Blog checklist: content marketing tips for staying on point

August 14, 2014

candy on hook; hooking readers with optimized blog posts

Let’s face it. Even the most well thought out strategy still requires a lot of time in the execution phase to ensure your posts will attract the right readers. Here’s a quick blogging checklist for crossing and dotting all necessary letters before hitting publish:


  • Is created with a target persona in mind – unless yours is a personal blog, it really shouldn’t be a place to freestyle and write about any topics that come to mind. What matters to your buyer personas?
  • Helps solve a problem – by doing your homework up front and creating a persona, you know what your prospects’ pain points are. How can you help alleviate them through relevant blog posts?


  • Hooks your reader – be provocative, tease your readers a bit, tell them how this post is worth their time.
  • Contains a long-tail keyword – long-tail keywords are phrases related to your post, crafted in a way that people would search for them. They are easier to rank for in search results than more generic and competitive terms. Think “social media best practices” vs. “social media.”
  • Is no longer than 60 characters – most search engines will cut your title off if you go over 60 characters. It’s best to keep your keywords in the front of your headline to prevent this from happening.

Body copy:

  • Is of the highest quality – this really should go without saying, but if your post is chock full of errors and sloppy sentence structure, you may lose a potential customer with a bad first impression.
  • Uses subheads and bullets – even writers don’t pore over every word when reading someone else’s blog posts. Be sure to guide your audience through with bold headings and bullet points, allowing for easy scanning.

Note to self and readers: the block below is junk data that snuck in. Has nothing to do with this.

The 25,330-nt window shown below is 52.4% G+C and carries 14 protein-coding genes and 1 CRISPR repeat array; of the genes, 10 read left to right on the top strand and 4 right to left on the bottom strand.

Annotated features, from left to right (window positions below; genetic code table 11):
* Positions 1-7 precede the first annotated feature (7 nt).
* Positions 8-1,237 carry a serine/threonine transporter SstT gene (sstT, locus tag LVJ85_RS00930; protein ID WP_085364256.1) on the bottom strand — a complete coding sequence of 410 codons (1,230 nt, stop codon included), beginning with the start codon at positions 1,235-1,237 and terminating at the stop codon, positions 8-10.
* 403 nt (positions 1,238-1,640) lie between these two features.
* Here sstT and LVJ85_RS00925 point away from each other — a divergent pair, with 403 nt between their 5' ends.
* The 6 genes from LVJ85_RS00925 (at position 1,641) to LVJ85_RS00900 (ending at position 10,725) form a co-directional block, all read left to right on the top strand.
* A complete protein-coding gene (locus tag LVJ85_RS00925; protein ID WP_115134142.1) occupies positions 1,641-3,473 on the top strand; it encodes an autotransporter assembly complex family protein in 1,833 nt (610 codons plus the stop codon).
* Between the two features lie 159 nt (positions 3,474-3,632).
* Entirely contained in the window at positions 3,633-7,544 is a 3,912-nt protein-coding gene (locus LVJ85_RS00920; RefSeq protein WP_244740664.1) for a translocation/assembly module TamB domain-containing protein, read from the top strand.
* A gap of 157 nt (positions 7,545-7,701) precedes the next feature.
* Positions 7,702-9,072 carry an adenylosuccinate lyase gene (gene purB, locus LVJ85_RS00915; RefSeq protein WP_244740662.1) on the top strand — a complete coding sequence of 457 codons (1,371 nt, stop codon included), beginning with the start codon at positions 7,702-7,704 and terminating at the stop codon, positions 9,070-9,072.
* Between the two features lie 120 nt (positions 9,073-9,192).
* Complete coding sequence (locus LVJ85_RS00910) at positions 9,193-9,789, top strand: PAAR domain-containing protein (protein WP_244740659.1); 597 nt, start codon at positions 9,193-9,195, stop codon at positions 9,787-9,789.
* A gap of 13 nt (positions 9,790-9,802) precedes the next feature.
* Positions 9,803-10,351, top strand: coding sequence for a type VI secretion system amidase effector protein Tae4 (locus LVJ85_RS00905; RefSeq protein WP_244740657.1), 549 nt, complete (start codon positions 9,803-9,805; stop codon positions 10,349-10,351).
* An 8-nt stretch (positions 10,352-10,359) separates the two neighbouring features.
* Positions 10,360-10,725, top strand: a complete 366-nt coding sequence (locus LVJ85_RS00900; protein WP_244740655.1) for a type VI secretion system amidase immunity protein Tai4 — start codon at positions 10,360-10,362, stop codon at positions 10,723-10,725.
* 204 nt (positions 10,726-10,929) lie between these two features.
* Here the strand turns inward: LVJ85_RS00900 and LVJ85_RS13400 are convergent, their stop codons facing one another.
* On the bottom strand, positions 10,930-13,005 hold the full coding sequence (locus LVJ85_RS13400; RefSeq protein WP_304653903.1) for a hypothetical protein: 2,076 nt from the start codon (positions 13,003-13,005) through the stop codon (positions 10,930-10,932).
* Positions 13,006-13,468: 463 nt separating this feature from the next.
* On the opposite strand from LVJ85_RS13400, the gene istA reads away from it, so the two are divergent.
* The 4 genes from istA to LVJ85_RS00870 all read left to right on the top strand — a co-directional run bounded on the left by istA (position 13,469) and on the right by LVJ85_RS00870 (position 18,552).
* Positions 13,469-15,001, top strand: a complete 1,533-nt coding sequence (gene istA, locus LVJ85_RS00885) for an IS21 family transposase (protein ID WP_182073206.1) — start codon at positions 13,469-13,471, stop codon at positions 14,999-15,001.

• Contains links to related content – help your readers by linking to relevant topics both on your own site and on third-party sites.
  • Includes long-tail keyword(s) – use one or two of your targeted long-tail keywords in various ways throughout your copy. Don’t keyword stuff, use key phrases in a conversational way that will make sense to the reader.


  • Include at least one – posts with visuals perform better, at a rate of 94 percent according to Printing House Press. This is also very important in getting clicks via social media.
  • Be interesting – offbeat visuals that are creatively related to your topic will entice readers to click and read on.
  • Give credit where credit is due – around here, we usually play it safe and purchase images via Thinkstock for use in our materials. You can also give photo credits and link to your sources when not using your own images or purchasing stock ones.


  • Keywords are part of the URL – see how the URL for this blog post includes our title, which just so happens to include a long-tail keyword? This is no coincidence. Use canonical URLs for optimizing your posts for search.
  • Contains a meta description – your meta description is what appears as the brief summary in search results. Be sure to include your long-tail keyword and keep it to 160 characters or less.
  • Includes alt. tags – because your images may not appear in all browsers (due to user settings) it’s important to include alt. tags that briefly describe the image. These also boost search ratings, so include a keyword (without stuffing).

Social media:

    • Messages are tailored to each platform – chances are, your followers are receiving messages from you in more than one feed. Switch up your messaging for Twitter, Facebook, Google+, etc.
    • Posts appear in the right place at the right time – timing is everything when it comes to promoting your blogs on social media. This snazzy infographic breaks it down for you.

Want more best practices for content marketing, PR and beyond? Download our free ebook, The Marketing Strategy Playbook, today.



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  • About the Author
    Heather Kingry

    Heather Kingry is a versatile writer with nearly a decade of experience in writing across all media. Blogs, websites and tweets have become second nature. Whether it’s b2b or b2c, she’s strictly business when it comes to generating results for her clients.

    Read my full bio

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